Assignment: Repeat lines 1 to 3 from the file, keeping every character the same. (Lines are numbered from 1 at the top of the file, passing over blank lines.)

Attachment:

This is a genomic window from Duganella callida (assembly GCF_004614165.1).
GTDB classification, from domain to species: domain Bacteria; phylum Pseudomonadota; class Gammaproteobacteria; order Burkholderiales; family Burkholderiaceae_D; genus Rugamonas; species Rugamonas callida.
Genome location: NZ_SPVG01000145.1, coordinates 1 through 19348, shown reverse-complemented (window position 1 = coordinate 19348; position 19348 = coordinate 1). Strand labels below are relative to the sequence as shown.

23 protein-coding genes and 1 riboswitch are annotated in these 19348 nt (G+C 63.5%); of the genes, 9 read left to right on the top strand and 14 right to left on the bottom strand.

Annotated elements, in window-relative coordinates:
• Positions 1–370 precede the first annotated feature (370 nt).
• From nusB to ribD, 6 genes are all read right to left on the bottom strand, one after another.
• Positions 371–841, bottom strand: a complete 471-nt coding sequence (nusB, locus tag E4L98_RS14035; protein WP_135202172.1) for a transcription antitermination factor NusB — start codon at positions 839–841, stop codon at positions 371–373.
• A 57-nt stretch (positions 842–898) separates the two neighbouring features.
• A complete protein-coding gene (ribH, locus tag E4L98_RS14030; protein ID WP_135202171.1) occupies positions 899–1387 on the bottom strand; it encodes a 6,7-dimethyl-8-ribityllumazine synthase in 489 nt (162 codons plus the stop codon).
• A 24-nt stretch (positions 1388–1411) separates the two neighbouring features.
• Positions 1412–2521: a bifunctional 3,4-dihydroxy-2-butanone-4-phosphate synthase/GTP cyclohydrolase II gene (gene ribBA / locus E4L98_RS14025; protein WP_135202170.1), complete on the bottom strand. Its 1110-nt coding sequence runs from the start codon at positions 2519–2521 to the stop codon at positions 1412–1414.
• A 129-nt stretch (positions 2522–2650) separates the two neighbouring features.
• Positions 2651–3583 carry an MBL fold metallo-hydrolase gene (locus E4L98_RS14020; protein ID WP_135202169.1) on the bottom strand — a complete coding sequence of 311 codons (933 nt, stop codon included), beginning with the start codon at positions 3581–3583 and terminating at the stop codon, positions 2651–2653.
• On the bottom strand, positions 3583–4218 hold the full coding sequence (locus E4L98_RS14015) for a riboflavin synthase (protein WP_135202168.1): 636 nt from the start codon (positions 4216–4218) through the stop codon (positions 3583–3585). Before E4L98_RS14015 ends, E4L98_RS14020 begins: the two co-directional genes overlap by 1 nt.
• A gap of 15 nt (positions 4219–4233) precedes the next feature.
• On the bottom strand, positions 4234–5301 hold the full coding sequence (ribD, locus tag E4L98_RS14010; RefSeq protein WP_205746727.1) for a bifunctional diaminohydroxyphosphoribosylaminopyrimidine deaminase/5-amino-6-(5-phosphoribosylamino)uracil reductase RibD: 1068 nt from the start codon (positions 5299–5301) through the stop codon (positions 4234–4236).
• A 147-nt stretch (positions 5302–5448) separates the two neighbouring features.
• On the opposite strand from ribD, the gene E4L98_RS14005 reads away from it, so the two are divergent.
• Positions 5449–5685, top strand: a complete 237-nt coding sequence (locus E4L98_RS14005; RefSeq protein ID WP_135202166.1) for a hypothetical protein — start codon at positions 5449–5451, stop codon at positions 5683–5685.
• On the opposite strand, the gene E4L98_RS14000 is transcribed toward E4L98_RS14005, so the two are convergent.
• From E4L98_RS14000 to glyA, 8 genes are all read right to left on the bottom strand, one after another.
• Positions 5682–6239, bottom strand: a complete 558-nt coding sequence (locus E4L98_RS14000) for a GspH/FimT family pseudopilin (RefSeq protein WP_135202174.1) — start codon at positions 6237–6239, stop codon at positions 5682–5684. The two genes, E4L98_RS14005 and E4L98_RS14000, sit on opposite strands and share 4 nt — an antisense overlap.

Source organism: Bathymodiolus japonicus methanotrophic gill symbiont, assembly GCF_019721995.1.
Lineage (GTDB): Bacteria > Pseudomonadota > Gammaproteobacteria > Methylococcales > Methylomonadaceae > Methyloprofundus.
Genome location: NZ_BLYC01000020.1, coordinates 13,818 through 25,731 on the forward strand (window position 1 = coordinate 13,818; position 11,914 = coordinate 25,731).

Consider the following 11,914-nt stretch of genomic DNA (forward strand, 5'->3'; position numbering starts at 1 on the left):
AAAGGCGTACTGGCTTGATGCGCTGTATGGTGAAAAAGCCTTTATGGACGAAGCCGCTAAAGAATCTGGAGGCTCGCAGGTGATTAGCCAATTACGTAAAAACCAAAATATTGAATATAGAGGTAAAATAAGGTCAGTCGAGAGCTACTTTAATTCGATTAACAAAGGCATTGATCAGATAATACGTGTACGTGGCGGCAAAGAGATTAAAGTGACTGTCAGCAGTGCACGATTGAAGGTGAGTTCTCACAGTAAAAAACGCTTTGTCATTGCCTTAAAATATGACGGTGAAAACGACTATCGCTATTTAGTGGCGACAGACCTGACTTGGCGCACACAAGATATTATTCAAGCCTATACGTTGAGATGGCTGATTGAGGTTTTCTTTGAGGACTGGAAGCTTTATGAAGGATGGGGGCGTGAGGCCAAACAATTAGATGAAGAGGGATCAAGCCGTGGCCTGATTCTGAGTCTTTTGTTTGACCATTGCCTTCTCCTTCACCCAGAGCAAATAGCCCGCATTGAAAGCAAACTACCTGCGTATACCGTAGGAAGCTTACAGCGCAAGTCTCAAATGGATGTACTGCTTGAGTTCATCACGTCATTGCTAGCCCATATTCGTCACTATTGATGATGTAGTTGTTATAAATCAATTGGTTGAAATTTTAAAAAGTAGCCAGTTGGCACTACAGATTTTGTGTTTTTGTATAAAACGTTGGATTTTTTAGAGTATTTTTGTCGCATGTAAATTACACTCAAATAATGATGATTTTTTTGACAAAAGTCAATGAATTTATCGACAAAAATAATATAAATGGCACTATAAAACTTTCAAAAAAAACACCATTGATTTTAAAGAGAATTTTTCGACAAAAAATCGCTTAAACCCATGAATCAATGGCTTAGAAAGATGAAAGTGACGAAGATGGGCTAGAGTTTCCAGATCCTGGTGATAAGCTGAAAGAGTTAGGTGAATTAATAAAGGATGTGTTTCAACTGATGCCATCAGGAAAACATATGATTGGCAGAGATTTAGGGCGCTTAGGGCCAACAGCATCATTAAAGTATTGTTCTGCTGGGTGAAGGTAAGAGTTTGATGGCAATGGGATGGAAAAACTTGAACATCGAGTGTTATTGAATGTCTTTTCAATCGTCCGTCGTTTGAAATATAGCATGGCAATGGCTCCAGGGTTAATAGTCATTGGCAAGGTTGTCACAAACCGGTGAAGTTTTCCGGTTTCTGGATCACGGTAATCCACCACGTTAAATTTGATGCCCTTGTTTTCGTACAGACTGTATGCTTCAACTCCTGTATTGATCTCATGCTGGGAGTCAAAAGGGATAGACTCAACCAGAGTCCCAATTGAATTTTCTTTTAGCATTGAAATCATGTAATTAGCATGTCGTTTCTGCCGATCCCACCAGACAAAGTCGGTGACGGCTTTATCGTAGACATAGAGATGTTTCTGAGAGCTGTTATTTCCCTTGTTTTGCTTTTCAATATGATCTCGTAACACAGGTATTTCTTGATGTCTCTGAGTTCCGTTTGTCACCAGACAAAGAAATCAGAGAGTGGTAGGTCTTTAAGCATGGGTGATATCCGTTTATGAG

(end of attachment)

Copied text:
This is a genomic window from Duganella callida (assembly GCF_004614165.1).
GTDB classification, from domain to species: domain Bacteria; phylum Pseudomonadota; class Gammaproteobacteria; order Burkholderiales; family Burkholderiaceae_D; genus Rugamonas; species Rugamonas callida.
Genome location: NZ_SPVG01000145.1, coordinates 1 through 19348, shown reverse-complemented (window position 1 = coordinate 19348; position 19348 = coordinate 1). Strand labels below are relative to the sequence as shown.